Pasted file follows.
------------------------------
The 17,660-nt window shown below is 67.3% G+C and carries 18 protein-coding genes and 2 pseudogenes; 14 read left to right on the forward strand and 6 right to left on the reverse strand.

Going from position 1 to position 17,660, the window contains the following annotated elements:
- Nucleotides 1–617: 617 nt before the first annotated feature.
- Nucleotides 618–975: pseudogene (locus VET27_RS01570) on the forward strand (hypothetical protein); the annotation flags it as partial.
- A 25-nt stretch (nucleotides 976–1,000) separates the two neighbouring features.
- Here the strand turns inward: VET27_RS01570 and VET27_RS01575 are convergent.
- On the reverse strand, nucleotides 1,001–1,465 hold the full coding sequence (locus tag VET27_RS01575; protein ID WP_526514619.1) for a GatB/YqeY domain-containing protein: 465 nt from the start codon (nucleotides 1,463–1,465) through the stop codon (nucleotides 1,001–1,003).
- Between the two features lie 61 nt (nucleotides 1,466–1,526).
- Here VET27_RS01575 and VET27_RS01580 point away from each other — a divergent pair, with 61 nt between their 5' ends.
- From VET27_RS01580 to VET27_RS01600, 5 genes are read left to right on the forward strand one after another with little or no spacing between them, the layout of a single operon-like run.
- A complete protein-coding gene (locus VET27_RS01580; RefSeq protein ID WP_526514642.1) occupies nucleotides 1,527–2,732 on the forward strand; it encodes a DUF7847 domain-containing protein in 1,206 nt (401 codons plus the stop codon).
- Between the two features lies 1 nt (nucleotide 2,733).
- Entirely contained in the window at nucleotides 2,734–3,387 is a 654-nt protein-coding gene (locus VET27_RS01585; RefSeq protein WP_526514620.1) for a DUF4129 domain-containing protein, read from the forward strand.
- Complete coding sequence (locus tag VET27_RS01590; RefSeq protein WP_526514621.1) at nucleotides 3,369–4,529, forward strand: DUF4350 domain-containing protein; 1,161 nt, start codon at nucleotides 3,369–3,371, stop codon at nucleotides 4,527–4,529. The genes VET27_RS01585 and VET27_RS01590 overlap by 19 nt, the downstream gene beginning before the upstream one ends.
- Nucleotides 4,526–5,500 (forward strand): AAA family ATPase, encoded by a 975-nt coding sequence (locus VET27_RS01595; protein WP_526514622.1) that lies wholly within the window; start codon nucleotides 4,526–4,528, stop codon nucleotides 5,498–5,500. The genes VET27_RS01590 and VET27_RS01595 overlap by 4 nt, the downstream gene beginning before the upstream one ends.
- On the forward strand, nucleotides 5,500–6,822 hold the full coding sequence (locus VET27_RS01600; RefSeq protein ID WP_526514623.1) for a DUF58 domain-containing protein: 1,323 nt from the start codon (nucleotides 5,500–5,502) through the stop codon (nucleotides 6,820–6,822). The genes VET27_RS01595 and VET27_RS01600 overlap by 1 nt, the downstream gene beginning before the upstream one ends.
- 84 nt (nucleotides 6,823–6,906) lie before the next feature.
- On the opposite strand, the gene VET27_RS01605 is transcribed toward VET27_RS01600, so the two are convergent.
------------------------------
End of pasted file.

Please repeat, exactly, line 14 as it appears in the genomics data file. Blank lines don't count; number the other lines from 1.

- Complete coding sequence (locus tag VET27_RS01590; RefSeq protein WP_526514621.1) at nucleotides 3,369–4,529, forward strand: DUF4350 domain-containing protein; 1,161 nt, start codon at nucleotides 3,369–3,371, stop codon at nucleotides 4,527–4,529. The genes VET27_RS01585 and VET27_RS01590 overlap by 19 nt, the downstream gene beginning before the upstream one ends.